Date of Graduation


Document Type


Degree Name

Master of Arts in Communication (MA)

Degree Level





Myria W. Allen

Committee Member

Lindsey S. Aloia

Second Committee Member

Patricia Amason


Attribution, Intercultural Communication, Intercultural Communication Competence, Japan, Job Satisfaction, Microaggressions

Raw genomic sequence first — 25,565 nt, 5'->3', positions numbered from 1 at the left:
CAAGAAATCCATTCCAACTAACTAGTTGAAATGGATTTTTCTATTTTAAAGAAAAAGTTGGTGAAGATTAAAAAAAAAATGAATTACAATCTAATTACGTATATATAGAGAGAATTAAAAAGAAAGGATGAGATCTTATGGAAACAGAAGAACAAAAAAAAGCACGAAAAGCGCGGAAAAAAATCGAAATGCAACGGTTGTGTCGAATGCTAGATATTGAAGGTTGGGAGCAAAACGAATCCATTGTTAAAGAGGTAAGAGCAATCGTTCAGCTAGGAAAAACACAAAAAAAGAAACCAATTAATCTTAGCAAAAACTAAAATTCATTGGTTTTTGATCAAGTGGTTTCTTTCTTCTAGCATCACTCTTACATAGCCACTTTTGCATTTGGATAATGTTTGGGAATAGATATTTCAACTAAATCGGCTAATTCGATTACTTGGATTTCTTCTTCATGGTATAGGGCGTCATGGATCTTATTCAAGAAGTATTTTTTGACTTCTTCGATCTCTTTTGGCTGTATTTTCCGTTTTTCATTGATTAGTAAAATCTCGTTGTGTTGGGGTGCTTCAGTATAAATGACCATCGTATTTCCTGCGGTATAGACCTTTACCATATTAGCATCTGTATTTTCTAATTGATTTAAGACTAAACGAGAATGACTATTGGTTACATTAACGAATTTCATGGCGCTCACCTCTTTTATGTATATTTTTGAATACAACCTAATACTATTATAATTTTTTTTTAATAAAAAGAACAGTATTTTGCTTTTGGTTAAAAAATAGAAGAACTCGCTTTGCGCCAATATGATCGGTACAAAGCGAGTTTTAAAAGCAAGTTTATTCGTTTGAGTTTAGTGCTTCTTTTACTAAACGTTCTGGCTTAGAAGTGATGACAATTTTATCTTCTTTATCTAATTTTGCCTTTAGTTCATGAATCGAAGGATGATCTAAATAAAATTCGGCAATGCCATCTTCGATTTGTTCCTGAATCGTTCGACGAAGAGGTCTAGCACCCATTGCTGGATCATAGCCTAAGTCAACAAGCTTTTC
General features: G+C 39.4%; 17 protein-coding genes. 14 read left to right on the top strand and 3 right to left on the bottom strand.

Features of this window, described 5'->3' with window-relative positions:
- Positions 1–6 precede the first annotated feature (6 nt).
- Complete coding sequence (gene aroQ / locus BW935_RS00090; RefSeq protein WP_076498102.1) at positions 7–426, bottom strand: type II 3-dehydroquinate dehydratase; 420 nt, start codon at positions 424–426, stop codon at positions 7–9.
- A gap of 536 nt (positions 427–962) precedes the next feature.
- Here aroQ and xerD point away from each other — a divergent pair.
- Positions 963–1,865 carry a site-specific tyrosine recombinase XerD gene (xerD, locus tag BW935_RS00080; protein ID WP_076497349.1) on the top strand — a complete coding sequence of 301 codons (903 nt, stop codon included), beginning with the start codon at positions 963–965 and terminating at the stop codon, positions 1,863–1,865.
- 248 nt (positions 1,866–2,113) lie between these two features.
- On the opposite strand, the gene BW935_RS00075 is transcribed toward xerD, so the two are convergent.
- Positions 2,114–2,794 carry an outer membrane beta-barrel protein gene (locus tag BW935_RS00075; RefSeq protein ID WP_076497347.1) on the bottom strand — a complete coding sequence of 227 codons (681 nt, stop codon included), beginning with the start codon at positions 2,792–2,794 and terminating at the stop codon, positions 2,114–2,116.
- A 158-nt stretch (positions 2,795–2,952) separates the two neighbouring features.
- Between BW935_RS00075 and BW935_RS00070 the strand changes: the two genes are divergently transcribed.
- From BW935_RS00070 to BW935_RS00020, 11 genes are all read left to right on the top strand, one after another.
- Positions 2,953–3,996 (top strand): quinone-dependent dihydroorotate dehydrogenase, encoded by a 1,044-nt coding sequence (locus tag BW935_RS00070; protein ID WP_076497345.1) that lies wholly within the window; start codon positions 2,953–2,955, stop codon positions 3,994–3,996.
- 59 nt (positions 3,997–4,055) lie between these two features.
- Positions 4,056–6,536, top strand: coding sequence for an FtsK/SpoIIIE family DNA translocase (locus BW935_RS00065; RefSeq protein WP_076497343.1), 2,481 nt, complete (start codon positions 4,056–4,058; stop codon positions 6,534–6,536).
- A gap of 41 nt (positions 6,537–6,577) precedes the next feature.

This thesis reports the results of a mixed method study investigating the microaggressions that Americans working as Assistant Language Teachers (ALTs) experience in popular English as a Second Language jobs such as the Japan Exchange and Teaching Program (JET Program) and Interac. Utilizing a survey, this study identifies the types of microaggressions American ALTs experience and at what frequency, in both the general and workplace environment, the emotional valence of these utterances, how ALTs respond verbally and emotionally, how they cope, their job satisfaction, intercultural communication competence, and relational intimacy with Japanese Teachers of English. A series of interviews portrays a deeper look at the specific microaggressions ALTs experience, as well as its uniqueness compared to other studies that focus on microaggressions in America. Ultimately, this study aims to find the differences and similarities in microaggressions through the lens of the American expatriate. Using this, recruiters can see what their employees face while working abroad, and future ALTs can learn strategies when they face similar encounters in their future field of work.